Search:
Computing and Library Services - delivering an inspiring information environment

The Psychological Impact of Facial Skin Cancer

Caddick, J., Stephenson, John, Green, L. and Spyrou, G. (2012) The Psychological Impact of Facial Skin Cancer. In: Association of Plastic Reconstructive and Aesthetic Surgeons (BAPRAS) Summer Scientific Meeting, 11th - 13th July 2012, Gateshead, UK. (Unpublished)

[img]
Preview
PDF
Microsoft_PowerPoint_-_The_Psychological_Impact_of_Facial_Skin_Cancer_final_[Read-Only].pdf - Presentation

Download (61kB) | Preview

Abstract

Introduction and Aims: Patients presenting with low risk cutaneous malignancies are rarely offered formal support or counselling. Nonetheless 80% of non-melanoma skin cancers occur in the head and neck rendering the tumour and surgical scarring clearly visible. This study was designed to quantify the social and emotional impact of facial skin malignancies before and after surgery irrespective of tumour severity.

Materials and Methods: Fifty three patients with facial skin malignancies were prospectively evaluated before and three months after surgery using the Skin Cancer Index (SCI). This validated, disease-specific assessment tool measures three distinct subscales: emotion, social and appearance. Higher scores reflect improvement in quality of life (QOL).

Results: Excision led to a significant increase in SCI (p<0.001). Patients with squamous cell carcinomas reported significantly greater improvements than those with basal cell carcinomas (p=0.016). Women had lower pre and post-operative scores, but greater improvement in the emotional and appearance subscales, while men showed greater improvement in the social sub-scale. Increasing age correlated with greater improvement in QOL following surgery.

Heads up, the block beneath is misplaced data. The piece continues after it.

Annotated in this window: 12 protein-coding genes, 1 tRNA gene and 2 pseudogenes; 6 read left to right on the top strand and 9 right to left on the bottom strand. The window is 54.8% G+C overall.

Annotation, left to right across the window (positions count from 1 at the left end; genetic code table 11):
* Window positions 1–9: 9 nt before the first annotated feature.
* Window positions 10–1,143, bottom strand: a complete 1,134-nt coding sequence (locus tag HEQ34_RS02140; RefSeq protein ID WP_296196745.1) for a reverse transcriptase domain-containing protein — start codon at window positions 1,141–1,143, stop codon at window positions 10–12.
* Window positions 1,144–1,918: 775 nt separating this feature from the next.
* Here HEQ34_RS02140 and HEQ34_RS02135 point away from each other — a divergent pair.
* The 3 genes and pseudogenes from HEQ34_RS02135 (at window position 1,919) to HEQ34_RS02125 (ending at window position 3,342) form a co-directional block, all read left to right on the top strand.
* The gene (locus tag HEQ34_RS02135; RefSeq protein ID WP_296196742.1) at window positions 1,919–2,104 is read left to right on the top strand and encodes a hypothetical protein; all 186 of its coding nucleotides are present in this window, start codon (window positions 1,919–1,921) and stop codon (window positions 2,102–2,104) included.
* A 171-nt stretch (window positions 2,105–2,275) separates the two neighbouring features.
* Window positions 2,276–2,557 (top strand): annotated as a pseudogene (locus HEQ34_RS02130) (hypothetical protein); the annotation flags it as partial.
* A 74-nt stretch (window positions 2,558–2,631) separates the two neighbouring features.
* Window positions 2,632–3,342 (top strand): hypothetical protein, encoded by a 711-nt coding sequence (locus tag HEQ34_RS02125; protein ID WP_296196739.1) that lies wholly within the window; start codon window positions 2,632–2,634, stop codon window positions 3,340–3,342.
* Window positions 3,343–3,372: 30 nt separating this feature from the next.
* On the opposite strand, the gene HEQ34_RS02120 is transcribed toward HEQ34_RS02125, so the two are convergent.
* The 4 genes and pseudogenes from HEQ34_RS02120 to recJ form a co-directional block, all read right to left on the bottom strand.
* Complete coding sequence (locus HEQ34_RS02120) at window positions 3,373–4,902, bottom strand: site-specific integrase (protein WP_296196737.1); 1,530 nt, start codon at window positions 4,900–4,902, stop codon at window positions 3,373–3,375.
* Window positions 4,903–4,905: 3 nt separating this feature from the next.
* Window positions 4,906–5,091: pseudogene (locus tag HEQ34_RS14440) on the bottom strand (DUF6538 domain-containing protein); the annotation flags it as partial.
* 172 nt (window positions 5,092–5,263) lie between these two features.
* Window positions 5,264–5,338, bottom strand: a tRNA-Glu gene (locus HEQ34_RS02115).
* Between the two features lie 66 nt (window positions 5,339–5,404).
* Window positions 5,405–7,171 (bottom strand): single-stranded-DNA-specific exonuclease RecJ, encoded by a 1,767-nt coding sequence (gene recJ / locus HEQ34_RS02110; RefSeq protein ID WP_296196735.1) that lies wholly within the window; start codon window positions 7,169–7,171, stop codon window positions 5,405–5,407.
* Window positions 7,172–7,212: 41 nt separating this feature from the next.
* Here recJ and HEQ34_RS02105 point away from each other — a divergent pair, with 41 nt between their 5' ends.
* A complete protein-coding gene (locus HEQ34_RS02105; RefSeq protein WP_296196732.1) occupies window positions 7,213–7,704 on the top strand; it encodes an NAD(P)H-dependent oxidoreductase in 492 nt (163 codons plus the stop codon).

Conclusion: Lower pre-operative SCI scores confirm the presence of anxiety among patients with cutaneous facial malignancies. Surgical excision improves social, emotional and cosmetic wellbeing, particularly in patients with squamous cell carcinomas. Female and younger patients appear most vulnerable to QOL anxieties pre-operatively.

Item Type: Conference or Workshop Item (Paper)
Subjects: B Philosophy. Psychology. Religion > BF Psychology
R Medicine > RC Internal medicine > RC0254 Neoplasms. Tumors. Oncology (including Cancer)
Schools: School of Human and Health Sciences
School of Human and Health Sciences > Centre for Applied Childhood Studies
Related URLs:
Depositing User: Cherry Edmunds
Date Deposited: 20 Aug 2012 10:57
Last Modified: 20 Aug 2012 10:57
URI: http://eprints.hud.ac.uk/id/eprint/14582

Downloads

Downloads per month over past year

Repository Staff Only: item control page

View Item View Item

University of Huddersfield, Queensgate, Huddersfield, HD1 3DH Copyright and Disclaimer All rights reserved ©